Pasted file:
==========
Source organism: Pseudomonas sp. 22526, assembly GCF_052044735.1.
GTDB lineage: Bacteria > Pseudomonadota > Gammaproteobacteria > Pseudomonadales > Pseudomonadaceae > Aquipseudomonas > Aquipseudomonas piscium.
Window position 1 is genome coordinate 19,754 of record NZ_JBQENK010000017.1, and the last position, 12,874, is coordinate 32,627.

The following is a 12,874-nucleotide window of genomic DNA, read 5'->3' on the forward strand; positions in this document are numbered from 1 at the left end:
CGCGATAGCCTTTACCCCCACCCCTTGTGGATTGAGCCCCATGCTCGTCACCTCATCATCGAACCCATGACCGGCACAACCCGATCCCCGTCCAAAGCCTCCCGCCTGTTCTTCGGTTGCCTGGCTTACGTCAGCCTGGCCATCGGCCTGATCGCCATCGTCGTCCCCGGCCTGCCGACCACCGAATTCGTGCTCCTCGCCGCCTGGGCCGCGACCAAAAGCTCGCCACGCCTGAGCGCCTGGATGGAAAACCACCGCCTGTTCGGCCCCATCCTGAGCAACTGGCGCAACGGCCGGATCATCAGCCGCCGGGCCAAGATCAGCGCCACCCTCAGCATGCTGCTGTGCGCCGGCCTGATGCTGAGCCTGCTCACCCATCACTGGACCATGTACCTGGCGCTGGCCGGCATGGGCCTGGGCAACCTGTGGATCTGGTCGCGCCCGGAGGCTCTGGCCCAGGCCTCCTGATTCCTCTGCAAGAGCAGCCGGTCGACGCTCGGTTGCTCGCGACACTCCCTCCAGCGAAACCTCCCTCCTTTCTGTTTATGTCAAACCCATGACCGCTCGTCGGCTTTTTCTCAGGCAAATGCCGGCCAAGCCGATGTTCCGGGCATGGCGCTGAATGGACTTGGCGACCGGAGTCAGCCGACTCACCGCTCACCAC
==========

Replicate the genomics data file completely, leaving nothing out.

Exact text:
Source organism: Pseudomonas sp. 22526, assembly GCF_052044735.1.
GTDB lineage: Bacteria > Pseudomonadota > Gammaproteobacteria > Pseudomonadales > Pseudomonadaceae > Aquipseudomonas > Aquipseudomonas piscium.
Window position 1 is genome coordinate 19,754 of record NZ_JBQENK010000017.1, and the last position, 12,874, is coordinate 32,627.

The following is a 12,874-nucleotide window of genomic DNA, read 5'->3' on the forward strand; positions in this document are numbered from 1 at the left end:
CGCGATAGCCTTTACCCCCACCCCTTGTGGATTGAGCCCCATGCTCGTCACCTCATCATCGAACCCATGACCGGCACAACCCGATCCCCGTCCAAAGCCTCCCGCCTGTTCTTCGGTTGCCTGGCTTACGTCAGCCTGGCCATCGGCCTGATCGCCATCGTCGTCCCCGGCCTGCCGACCACCGAATTCGTGCTCCTCGCCGCCTGGGCCGCGACCAAAAGCTCGCCACGCCTGAGCGCCTGGATGGAAAACCACCGCCTGTTCGGCCCCATCCTGAGCAACTGGCGCAACGGCCGGATCATCAGCCGCCGGGCCAAGATCAGCGCCACCCTCAGCATGCTGCTGTGCGCCGGCCTGATGCTGAGCCTGCTCACCCATCACTGGACCATGTACCTGGCGCTGGCCGGCATGGGCCTGGGCAACCTGTGGATCTGGTCGCGCCCGGAGGCTCTGGCCCAGGCCTCCTGATTCCTCTGCAAGAGCAGCCGGTCGACGCTCGGTTGCTCGCGACACTCCCTCCAGCGAAACCTCCCTCCTTTCTGTTTATGTCAAACCCATGACCGCTCGTCGGCTTTTTCTCAGGCAAATGCCGGCCAAGCCGATGTTCCGGGCATGGCGCTGAATGGACTTGGCGACCGGAGTCAGCCGACTCACCGCTCACCAC